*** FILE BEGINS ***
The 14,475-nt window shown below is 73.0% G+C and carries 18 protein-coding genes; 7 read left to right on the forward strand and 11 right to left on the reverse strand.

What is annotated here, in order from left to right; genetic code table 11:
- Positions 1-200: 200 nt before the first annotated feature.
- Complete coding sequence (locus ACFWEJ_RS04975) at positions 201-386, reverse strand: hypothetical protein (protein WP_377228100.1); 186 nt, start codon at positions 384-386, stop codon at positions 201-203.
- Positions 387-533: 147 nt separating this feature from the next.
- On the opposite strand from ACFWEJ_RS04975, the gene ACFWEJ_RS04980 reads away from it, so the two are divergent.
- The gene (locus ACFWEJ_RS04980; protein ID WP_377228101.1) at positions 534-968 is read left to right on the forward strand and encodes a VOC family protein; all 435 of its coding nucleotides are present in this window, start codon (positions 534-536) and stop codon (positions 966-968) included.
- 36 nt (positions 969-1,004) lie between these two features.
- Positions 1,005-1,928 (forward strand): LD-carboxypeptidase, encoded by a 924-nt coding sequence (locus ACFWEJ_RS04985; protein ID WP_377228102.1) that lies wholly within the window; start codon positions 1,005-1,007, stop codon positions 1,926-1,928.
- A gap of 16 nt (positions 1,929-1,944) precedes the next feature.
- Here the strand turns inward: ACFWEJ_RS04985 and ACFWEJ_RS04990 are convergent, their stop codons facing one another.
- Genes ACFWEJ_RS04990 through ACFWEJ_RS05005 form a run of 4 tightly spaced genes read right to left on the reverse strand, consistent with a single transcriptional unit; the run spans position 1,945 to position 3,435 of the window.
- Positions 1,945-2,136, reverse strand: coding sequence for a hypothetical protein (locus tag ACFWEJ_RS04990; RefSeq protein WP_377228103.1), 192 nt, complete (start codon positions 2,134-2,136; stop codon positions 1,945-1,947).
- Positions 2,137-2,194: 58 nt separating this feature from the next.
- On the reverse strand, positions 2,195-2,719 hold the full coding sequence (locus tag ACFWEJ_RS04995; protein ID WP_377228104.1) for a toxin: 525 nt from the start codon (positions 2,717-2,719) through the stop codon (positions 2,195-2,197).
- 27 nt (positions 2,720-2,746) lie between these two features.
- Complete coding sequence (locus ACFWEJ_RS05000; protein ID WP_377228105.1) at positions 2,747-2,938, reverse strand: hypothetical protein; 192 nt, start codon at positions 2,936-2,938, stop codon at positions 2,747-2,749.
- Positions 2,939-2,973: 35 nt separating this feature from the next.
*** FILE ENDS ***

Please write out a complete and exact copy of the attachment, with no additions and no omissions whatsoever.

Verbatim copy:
The 14,475-nt window shown below is 73.0% G+C and carries 18 protein-coding genes; 7 read left to right on the forward strand and 11 right to left on the reverse strand.

What is annotated here, in order from left to right; genetic code table 11:
- Positions 1-200: 200 nt before the first annotated feature.
- Complete coding sequence (locus ACFWEJ_RS04975) at positions 201-386, reverse strand: hypothetical protein (protein WP_377228100.1); 186 nt, start codon at positions 384-386, stop codon at positions 201-203.
- Positions 387-533: 147 nt separating this feature from the next.
- On the opposite strand from ACFWEJ_RS04975, the gene ACFWEJ_RS04980 reads away from it, so the two are divergent.
- The gene (locus ACFWEJ_RS04980; protein ID WP_377228101.1) at positions 534-968 is read left to right on the forward strand and encodes a VOC family protein; all 435 of its coding nucleotides are present in this window, start codon (positions 534-536) and stop codon (positions 966-968) included.
- 36 nt (positions 969-1,004) lie between these two features.
- Positions 1,005-1,928 (forward strand): LD-carboxypeptidase, encoded by a 924-nt coding sequence (locus ACFWEJ_RS04985; protein ID WP_377228102.1) that lies wholly within the window; start codon positions 1,005-1,007, stop codon positions 1,926-1,928.
- A gap of 16 nt (positions 1,929-1,944) precedes the next feature.
- Here the strand turns inward: ACFWEJ_RS04985 and ACFWEJ_RS04990 are convergent, their stop codons facing one another.
- Genes ACFWEJ_RS04990 through ACFWEJ_RS05005 form a run of 4 tightly spaced genes read right to left on the reverse strand, consistent with a single transcriptional unit; the run spans position 1,945 to position 3,435 of the window.
- Positions 1,945-2,136, reverse strand: coding sequence for a hypothetical protein (locus tag ACFWEJ_RS04990; RefSeq protein WP_377228103.1), 192 nt, complete (start codon positions 2,134-2,136; stop codon positions 1,945-1,947).
- Positions 2,137-2,194: 58 nt separating this feature from the next.
- On the reverse strand, positions 2,195-2,719 hold the full coding sequence (locus tag ACFWEJ_RS04995; protein ID WP_377228104.1) for a toxin: 525 nt from the start codon (positions 2,717-2,719) through the stop codon (positions 2,195-2,197).
- 27 nt (positions 2,720-2,746) lie between these two features.
- Complete coding sequence (locus ACFWEJ_RS05000; protein ID WP_377228105.1) at positions 2,747-2,938, reverse strand: hypothetical protein; 192 nt, start codon at positions 2,936-2,938, stop codon at positions 2,747-2,749.
- Positions 2,939-2,973: 35 nt separating this feature from the next.